And we all know that when a washing machine displays one minute left on the load, that this will be the longest minute ever experienced.
4. Everything has a place
It really is mind-boggling how having kids means more stuff. And all that stuff needs a place to live otherwise it feels like you are drowning in all. the. stuff. (Shopkins, I’m talking about you.) If everything has a place, and the kids know where those designated places are, then cleaning up is much quicker.
5. Be prepared
I started to take note of the times when I found it tricky to get things done because my kids were bickering and melting down.
It was generally always after breakfast as I attempted to get the day underway and always as I tried to prep dinner.
So now, I try to embrace my inner-Scout, and be prepared with simple activities to keep them entertained during these tricky periods.
I often heard people raving about meal planning and wondered what all the fuss was about. Then I tried it.
Meal planning really is a game-changer. It means one less decision in a day already filled with a bazillion decisions. It also means less food waste as you can plan based on what is in the fridge.If you’re a clever cookie, you can cook double batches and freeze a serve which is a massive time saver.
7. Make the bed twice
I love it when my child wets the bed in the middle of the night and I have to change the sheets. Said no mother ever.
Here’s a hack to make changing sheets in the dead of night a little easier.
Make the bed as usual with a mattress protector followed by a fitted sheet. Then put a second mattress protector on top. Top this mattress protector with another fitted sheet. Then if your little love wets the bed in the middle of the night, you just strip off the top fitted sheet and mattress protector. The bottom fitted sheet and protector means that you don’t have to fossick through the linen cupboard at 3am for a new sheet. Hopefully, this will minimise the amount of time you spend awake and out of bed.
8. Pick your battles
My preschooler had a forty-minute meltdown this morning over socks. Socks! After making peace (and soothing my nerves with coffee), I realised that I had prolonged the situation by refusing to back down. I probably could have avoided the battle by choosing not to engage.
A wise teaching colleague advised me once that you have to pick your battles. Otherwise you spend all your time battling and nagging and cranky. And ain’t nobody got time for that.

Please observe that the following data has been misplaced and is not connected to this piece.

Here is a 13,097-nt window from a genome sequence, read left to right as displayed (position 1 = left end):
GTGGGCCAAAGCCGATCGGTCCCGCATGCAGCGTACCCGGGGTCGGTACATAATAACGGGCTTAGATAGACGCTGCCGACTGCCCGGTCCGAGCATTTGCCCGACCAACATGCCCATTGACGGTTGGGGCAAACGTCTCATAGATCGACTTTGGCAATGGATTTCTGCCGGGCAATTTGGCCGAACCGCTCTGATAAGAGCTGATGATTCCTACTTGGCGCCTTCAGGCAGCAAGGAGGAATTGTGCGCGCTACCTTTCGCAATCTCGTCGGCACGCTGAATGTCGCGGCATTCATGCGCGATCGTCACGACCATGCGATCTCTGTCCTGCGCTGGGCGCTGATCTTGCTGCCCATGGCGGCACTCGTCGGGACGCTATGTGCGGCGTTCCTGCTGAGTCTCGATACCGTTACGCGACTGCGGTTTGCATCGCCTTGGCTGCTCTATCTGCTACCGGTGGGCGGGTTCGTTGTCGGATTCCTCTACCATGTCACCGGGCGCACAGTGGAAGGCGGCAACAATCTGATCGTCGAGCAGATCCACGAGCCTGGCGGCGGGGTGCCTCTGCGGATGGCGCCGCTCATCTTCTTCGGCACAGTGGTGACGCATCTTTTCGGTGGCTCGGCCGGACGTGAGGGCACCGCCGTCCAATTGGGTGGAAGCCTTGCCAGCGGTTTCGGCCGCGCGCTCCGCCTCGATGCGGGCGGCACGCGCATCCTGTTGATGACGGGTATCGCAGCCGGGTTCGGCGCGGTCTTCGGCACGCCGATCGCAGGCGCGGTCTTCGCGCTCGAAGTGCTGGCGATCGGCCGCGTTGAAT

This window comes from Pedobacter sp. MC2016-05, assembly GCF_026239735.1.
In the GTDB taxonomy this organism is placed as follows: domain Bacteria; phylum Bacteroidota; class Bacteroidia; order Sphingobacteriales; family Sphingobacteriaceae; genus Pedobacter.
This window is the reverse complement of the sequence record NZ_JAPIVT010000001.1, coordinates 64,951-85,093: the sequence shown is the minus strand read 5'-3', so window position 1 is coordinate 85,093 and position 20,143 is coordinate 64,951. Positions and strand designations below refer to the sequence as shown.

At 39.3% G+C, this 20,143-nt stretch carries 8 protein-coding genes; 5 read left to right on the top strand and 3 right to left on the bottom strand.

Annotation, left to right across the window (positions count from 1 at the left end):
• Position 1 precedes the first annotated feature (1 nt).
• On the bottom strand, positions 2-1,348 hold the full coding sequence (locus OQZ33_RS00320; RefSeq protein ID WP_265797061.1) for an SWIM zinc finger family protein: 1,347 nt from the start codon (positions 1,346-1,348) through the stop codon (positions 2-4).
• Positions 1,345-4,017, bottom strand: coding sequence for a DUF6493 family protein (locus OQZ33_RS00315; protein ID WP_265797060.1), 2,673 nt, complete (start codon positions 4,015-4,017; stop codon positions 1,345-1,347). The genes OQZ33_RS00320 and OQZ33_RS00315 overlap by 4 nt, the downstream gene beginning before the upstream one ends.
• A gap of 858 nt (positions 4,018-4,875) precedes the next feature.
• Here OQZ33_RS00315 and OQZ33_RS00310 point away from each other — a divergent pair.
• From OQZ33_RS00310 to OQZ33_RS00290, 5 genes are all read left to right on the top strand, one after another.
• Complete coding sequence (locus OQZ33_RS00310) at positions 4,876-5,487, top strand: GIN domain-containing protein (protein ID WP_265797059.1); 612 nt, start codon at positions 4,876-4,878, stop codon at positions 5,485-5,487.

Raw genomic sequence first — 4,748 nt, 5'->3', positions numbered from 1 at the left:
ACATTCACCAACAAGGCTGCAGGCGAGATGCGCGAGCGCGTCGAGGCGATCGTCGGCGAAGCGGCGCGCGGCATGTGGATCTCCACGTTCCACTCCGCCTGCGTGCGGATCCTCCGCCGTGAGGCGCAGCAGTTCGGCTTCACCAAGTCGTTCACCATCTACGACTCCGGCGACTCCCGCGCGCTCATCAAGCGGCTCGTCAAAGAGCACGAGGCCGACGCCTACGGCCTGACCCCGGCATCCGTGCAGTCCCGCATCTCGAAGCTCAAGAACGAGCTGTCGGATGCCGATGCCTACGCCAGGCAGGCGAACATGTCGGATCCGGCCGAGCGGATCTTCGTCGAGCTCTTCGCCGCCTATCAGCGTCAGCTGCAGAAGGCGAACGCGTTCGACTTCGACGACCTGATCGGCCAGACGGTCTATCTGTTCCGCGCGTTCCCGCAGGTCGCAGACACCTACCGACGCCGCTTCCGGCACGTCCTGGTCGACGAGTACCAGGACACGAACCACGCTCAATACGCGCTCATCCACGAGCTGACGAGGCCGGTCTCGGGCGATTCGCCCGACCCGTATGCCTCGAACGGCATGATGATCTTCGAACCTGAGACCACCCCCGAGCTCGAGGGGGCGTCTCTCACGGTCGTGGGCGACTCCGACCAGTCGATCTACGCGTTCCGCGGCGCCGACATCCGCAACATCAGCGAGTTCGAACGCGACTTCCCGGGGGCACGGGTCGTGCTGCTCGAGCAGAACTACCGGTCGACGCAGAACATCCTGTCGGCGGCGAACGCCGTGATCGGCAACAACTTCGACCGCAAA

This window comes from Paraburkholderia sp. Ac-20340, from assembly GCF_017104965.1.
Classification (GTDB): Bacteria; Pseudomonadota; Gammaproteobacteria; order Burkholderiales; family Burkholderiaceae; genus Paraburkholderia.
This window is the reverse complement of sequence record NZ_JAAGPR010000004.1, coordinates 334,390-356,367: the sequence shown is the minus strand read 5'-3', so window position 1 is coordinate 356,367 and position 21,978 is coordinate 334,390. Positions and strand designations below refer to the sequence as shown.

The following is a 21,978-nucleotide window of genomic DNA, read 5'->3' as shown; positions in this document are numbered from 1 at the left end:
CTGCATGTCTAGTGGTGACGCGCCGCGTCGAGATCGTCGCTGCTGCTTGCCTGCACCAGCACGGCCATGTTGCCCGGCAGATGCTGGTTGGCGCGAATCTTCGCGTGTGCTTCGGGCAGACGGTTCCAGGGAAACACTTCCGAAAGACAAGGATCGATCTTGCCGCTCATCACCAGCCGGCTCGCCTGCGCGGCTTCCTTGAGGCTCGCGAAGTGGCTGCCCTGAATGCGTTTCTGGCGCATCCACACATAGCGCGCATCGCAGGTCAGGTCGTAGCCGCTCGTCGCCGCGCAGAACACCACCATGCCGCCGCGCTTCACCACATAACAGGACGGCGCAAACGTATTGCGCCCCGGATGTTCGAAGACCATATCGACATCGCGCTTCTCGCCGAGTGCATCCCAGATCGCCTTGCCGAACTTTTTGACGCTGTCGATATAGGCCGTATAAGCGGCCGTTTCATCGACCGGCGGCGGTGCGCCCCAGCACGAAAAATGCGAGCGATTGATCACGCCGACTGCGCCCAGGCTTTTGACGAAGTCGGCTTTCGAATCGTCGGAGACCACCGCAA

It’s okay to let some things slide.
9. Back yourself
This point comes courtesy of my mum. (I got to point number 8 and ran out of ideas. So I did what I always do when I need advice. I asked my mum.)
She often marvels at how parenting seems to have become more complicated thanks to social media. We are bombarded with information, studies and Photoshopped images of what parenting “should” look like. Be open to other opinions but don’t compare yourself to other parents. You’re doing things your way. You know your kids best. Trust your gut and be your own biggest cheerleader. Just do you.
(Thanks, Mum. I apologise if I ever had tantrums over socks.)
We’re all in this together. So please please please feel free to share your hacks that make mum life a little bit easier.
Like attracts like, right?
As a teacher, I am surrounded by teachers. Many of my friends are teacher-y types.
My sister-in-law and two besties work in Early Childhood settings.
We frequently discuss the topic of school readiness. (This makes us sound like seriously boring people. But, really, you want us at your dinner parties. I swear you do.) On occasions, I’ve presented talks on school readiness at their centres.
This is a sponsored post in collaboration with BioGaia
That smiley little face up there belongs to my third babe. Don’t let looks deceive you. She has the amazing ability to go from happy to super A-Grade cranky in the space of 0.03 seconds. It’s quite a sight to behold. Being my third bub, I feel much more confident in dealing with this crankiness (and the ensuing crying) when it strikes. But I distinctly recall when my firstborn baby would start crying for no apparent reason and it was like playing a guessing game.